While Lampkins ran hard, Lamar University’s Devonn Brown moved effortlessly in and out his breaks and caught all his passes with great stride. Brown ran his routes consistently well, and displayed solid footwork. But, the 5-9, 195-pound pass catcher believes he need to work on his “speed.”

Jacob Lampman kept warm as he was laced in a sweatsuit and a hat throughout his workouts. When he took off his sweats for his first exercise, he rocketed off a 40″ vertical and fired off loudly, “Let’s go! It’s time to work, yeah.”

And the pride of Ferris State put in work by pounding all his drills. Lampman is a powerful pass catcher who loves gaining the tough yards. The physical Lampman plays with a linebacker’s mentality and isn’t shy about his emotions, and his program.

“I had to represent for Ferris State,” said Lampman, proudly. “We have so much great talent and that gets overlooked for being a Division-II. The Division-II level, in terms of its talent, get overlooked and I wanted to show what the Division-II have to offer. I was a little bum out about my 40, but the rest of my workouts were pretty good.

Related Article: 2016 NFL Regional Combine: Houston-Held Offensive Review

“I feel I had a great day,” he added. “I credit a lot to Total Performance Gym and my trainer Jim Kielbaso. It’s been a great ride, that’s for sure.”


Arizona’s Jared Baker didn’t disappoint with his performance as he topped all running backs with a 4.42 40 time and a solid overall showing. A very balance, hard runner.

Jeff Seybold Jr. of Pittsburg State produced the same output, but it was his catching ability that help set him a part. The Division II standout met the goals he wanted to achieve, still understanding there’s more work ahead of him.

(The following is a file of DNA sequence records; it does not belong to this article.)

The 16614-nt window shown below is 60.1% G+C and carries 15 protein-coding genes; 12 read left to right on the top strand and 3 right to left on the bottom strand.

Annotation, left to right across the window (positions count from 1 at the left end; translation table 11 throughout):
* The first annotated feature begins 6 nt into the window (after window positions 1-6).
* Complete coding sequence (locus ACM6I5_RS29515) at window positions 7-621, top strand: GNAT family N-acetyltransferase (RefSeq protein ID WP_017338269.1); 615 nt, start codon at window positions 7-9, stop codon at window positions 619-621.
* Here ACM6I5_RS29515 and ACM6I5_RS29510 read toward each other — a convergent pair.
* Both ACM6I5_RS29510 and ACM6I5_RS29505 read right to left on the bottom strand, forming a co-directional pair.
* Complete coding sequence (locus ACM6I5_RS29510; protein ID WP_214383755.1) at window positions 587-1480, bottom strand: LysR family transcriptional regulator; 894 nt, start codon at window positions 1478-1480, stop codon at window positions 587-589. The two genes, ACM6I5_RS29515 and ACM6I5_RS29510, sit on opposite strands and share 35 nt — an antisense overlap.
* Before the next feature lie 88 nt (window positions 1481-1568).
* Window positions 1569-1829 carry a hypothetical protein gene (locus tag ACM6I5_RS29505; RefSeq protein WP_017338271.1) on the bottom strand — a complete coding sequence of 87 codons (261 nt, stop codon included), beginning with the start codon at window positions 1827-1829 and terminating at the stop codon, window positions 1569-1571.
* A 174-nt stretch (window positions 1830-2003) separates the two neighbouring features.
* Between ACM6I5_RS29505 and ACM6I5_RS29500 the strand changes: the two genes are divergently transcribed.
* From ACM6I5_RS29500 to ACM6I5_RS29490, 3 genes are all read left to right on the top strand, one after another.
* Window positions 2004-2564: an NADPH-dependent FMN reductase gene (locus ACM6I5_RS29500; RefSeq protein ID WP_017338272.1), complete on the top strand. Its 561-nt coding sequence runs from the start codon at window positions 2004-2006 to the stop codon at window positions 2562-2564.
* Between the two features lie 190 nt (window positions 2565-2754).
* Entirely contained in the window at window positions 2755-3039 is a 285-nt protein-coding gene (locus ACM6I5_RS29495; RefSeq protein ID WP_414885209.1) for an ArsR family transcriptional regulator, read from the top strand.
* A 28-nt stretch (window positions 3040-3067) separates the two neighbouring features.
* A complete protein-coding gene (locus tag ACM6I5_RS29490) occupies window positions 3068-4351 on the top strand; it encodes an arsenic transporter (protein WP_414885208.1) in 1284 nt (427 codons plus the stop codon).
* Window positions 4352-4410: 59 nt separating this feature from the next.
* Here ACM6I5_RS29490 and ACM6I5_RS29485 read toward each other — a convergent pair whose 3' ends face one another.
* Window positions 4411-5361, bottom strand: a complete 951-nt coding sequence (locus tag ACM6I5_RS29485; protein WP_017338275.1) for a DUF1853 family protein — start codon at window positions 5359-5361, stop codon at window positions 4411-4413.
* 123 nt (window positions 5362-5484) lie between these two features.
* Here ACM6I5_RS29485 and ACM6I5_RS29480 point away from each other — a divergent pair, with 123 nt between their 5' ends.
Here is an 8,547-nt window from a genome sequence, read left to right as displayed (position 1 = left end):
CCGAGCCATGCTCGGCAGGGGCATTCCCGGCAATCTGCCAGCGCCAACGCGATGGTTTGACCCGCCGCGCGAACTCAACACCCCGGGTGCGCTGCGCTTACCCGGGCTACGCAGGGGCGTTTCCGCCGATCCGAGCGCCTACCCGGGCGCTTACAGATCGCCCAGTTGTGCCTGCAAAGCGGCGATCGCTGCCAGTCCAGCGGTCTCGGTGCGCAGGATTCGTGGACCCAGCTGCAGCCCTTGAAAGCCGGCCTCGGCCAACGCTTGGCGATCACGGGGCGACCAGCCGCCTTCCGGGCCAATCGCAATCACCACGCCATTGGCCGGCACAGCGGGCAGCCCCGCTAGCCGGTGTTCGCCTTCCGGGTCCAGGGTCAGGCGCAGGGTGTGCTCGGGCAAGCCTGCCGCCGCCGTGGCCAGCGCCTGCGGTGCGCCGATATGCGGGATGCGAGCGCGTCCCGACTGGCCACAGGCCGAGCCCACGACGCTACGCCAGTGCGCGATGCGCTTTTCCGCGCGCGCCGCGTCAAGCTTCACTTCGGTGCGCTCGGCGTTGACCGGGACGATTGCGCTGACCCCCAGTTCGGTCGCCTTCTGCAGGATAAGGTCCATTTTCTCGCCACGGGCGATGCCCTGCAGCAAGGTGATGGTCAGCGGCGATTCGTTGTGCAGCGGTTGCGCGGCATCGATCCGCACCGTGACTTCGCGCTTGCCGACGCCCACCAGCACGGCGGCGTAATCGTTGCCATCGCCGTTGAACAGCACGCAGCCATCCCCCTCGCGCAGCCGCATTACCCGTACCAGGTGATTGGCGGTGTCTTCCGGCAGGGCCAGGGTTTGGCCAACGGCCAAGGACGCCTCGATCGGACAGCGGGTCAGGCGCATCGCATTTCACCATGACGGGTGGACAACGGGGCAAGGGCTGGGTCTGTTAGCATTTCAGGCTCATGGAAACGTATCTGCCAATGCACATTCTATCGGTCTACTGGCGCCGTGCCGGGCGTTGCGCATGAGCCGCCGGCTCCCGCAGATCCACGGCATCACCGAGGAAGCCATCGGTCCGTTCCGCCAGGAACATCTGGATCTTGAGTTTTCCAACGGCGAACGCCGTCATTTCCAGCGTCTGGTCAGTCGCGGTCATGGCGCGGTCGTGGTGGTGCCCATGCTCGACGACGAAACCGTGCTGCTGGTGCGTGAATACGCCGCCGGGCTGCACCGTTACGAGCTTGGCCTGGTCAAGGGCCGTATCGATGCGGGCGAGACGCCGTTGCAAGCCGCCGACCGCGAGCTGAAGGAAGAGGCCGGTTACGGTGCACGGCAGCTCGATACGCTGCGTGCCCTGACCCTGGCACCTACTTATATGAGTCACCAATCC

“I knew I had to come here and give all I have, but I have a lot to do,” Seybold Jr. “I did a great job with catching the ball. I know NFL teams like ball catchers with that ability and I was able to show it. Also, blocking is something a like to do as well.”

The scouts were not able to witness Seybold Jr’s blocking. Nevertheless, they were able to witness Northeastern State University Joel Rockmore Jr.’s burst. Rockmore Jr.’s explosiveness was evident out the gate, and when the ball was in his hands, he kept the ball high displaying great balance.

But sleds?

“Sleds (laughter). Sleds is probably one of the hardest workouts, but it definitely helps to perform on the field,” said Rockmore Jr., when asked what did he do to prepare for the combine. “I always work on my balance as far as running and cutting. I had to work on core strength. Core strength is very important. I watch Darren Sproles (back for the Philadelphia Eagles) a lot and those small backs.

“Pool workouts, I’m big on that as well. But sleds, you get to see that burst and that velocity. So sleds helps and I benefited for sure.”

Sione Keni of University of San Diego is the complete package. “An animal,” one NFL scout said. He’s very mobile and powerful.

Brian Berzanski/Locker-Report.com

For Central Missouri’s Brian Berzanski, who stands 6-5, 310-pounds, has amazing feet. For his size and strength, to move as fast the way he does was breathtaking. He is surely a project in the making of becoming great.

“It takes a lot of hard work in the weight room,” said Berzanski. “Where I work out of is EFT in Chicago. They did a great job with me. We do a lot of footwork, speed drills every single day…two hours before workouts. That’s why I’m successful with that.

“Anytime you get a chance to get in front of scouts, it’s a great opportunity,” he added. “Scouts always looking to see who will fall through the cracks and to be here for them to see me was a huge opportunity me.”

Well said.